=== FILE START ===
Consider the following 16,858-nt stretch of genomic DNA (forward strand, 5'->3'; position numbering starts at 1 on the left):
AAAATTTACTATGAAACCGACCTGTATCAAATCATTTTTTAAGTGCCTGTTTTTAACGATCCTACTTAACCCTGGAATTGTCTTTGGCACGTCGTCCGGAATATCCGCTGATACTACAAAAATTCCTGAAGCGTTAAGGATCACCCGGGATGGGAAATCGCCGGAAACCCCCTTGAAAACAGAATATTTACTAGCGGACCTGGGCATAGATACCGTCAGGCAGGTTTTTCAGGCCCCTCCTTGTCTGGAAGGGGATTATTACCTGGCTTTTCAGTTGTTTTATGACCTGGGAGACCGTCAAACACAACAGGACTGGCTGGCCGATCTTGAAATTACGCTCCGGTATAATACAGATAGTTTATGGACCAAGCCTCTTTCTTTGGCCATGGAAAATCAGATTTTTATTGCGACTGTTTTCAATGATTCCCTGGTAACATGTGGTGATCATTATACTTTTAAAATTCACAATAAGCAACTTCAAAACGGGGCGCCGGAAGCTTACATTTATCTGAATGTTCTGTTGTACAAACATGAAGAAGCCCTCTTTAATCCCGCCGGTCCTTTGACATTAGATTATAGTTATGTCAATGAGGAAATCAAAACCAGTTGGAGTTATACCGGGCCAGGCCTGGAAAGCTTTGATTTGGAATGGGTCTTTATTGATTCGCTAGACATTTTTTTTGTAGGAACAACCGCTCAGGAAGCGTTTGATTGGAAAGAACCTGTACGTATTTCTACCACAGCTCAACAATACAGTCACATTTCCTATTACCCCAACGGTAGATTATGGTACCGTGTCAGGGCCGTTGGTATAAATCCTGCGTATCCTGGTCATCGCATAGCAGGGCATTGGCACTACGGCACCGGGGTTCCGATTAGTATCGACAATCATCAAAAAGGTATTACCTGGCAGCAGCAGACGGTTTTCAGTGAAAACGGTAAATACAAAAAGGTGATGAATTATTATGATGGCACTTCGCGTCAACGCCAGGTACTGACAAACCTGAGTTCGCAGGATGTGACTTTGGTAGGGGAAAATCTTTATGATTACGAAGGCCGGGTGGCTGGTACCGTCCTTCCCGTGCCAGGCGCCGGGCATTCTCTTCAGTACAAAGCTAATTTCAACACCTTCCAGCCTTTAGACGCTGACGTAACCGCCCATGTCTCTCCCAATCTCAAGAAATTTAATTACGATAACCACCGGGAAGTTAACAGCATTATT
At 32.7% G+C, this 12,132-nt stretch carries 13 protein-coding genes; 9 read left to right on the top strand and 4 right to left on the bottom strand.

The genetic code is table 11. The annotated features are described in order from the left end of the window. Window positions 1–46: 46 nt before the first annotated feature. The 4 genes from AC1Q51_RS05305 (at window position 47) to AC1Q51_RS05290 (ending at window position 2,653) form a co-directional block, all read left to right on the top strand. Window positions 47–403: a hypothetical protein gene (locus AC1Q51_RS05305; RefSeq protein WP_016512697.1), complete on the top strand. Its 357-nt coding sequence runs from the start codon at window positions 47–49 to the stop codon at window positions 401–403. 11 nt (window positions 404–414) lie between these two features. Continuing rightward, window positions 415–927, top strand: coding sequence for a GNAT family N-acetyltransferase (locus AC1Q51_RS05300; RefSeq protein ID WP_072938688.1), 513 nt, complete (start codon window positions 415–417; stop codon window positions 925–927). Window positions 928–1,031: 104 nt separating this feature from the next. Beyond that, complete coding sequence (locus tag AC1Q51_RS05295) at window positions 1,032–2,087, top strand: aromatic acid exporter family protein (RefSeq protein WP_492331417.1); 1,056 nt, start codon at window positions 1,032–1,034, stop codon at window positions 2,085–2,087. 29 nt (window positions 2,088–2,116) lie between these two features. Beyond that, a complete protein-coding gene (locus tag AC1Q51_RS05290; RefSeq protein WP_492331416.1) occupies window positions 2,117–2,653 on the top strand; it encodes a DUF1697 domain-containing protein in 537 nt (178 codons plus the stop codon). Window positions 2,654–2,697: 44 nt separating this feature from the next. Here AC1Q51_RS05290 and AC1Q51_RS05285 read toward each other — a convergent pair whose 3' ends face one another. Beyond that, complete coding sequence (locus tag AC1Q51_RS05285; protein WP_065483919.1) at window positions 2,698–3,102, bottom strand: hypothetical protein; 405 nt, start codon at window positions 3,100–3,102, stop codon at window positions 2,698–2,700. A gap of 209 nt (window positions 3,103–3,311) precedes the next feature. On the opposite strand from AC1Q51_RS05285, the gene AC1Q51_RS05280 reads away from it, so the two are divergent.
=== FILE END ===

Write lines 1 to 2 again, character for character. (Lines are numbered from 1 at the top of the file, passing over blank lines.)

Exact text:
Consider the following 16,858-nt stretch of genomic DNA (forward strand, 5'->3'; position numbering starts at 1 on the left):
AAAATTTACTATGAAACCGACCTGTATCAAATCATTTTTTAAGTGCCTGTTTTTAACGATCCTACTTAACCCTGGAATTGTCTTTGGCACGTCGTCCGGAATATCCGCTGATACTACAAAAATTCCTGAAGCGTTAAGGATCACCCGGGATGGGAAATCGCCGGAAACCCCCTTGAAAACAGAATATTTACTAGCGGACCTGGGCATAGATACCGTCAGGCAGGTTTTTCAGGCCCCTCCTTGTCTGGAAGGGGATTATTACCTGGCTTTTCAGTTGTTTTATGACCTGGGAGACCGTCAAACACAACAGGACTGGCTGGCCGATCTTGAAATTACGCTCCGGTATAATACAGATAGTTTATGGACCAAGCCTCTTTCTTTGGCCATGGAAAATCAGATTTTTATTGCGACTGTTTTCAATGATTCCCTGGTAACATGTGGTGATCATTATACTTTTAAAATTCACAATAAGCAACTTCAAAACGGGGCGCCGGAAGCTTACATTTATCTGAATGTTCTGTTGTACAAACATGAAGAAGCCCTCTTTAATCCCGCCGGTCCTTTGACATTAGATTATAGTTATGTCAATGAGGAAATCAAAACCAGTTGGAGTTATACCGGGCCAGGCCTGGAAAGCTTTGATTTGGAATGGGTCTTTATTGATTCGCTAGACATTTTTTTTGTAGGAACAACCGCTCAGGAAGCGTTTGATTGGAAAGAACCTGTACGTATTTCTACCACAGCTCAACAATACAGTCACATTTCCTATTACCCCAACGGTAGATTATGGTACCGTGTCAGGGCCGTTGGTATAAATCCTGCGTATCCTGGTCATCGCATAGCAGGGCATTGGCACTACGGCACCGGGGTTCCGATTAGTATCGACAATCATCAAAAAGGTATTACCTGGCAGCAGCAGACGGTTTTCAGTGAAAACGGTAAATACAAAAAGGTGATGAATTATTATGATGGCACTTCGCGTCAACGCCAGGTACTGACAAACCTGAGTTCGCAGGATGTGACTTTGGTAGGGGAAAATCTTTATGATTACGAAGGCCGGGTGGCTGGTACCGTCCTTCCCGTGCCAGGCGCCGGGCATTCTCTTCAGTACAAAGCTAATTTCAACACCTTCCAGCCTTTAGACGCTGACGTAACCGCCCATGTCTCTCCCAATCTCAAGAAATTTAATTACGATAACCACCGGGAAGTTAACAGCATTATT